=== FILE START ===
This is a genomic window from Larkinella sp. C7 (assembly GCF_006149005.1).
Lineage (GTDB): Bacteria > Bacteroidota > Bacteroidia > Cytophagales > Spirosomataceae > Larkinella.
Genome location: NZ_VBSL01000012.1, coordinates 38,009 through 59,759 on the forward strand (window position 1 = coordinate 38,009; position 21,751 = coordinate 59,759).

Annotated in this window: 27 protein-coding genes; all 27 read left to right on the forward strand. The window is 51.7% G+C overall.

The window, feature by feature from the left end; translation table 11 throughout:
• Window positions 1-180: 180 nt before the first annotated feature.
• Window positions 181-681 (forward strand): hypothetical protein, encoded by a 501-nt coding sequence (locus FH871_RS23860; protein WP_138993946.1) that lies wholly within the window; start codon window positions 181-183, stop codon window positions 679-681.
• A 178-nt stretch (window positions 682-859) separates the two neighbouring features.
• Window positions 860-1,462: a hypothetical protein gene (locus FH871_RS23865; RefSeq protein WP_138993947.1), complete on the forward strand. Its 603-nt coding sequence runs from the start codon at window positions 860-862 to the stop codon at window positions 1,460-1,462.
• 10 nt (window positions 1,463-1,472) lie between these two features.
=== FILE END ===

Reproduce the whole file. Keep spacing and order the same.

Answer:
This is a genomic window from Larkinella sp. C7 (assembly GCF_006149005.1).
Lineage (GTDB): Bacteria > Bacteroidota > Bacteroidia > Cytophagales > Spirosomataceae > Larkinella.
Genome location: NZ_VBSL01000012.1, coordinates 38,009 through 59,759 on the forward strand (window position 1 = coordinate 38,009; position 21,751 = coordinate 59,759).

Annotated in this window: 27 protein-coding genes; all 27 read left to right on the forward strand. The window is 51.7% G+C overall.

The window, feature by feature from the left end; translation table 11 throughout:
• Window positions 1-180: 180 nt before the first annotated feature.
• Window positions 181-681 (forward strand): hypothetical protein, encoded by a 501-nt coding sequence (locus FH871_RS23860; protein WP_138993946.1) that lies wholly within the window; start codon window positions 181-183, stop codon window positions 679-681.
• A 178-nt stretch (window positions 682-859) separates the two neighbouring features.
• Window positions 860-1,462: a hypothetical protein gene (locus FH871_RS23865; RefSeq protein WP_138993947.1), complete on the forward strand. Its 603-nt coding sequence runs from the start codon at window positions 860-862 to the stop codon at window positions 1,460-1,462.
• 10 nt (window positions 1,463-1,472) lie between these two features.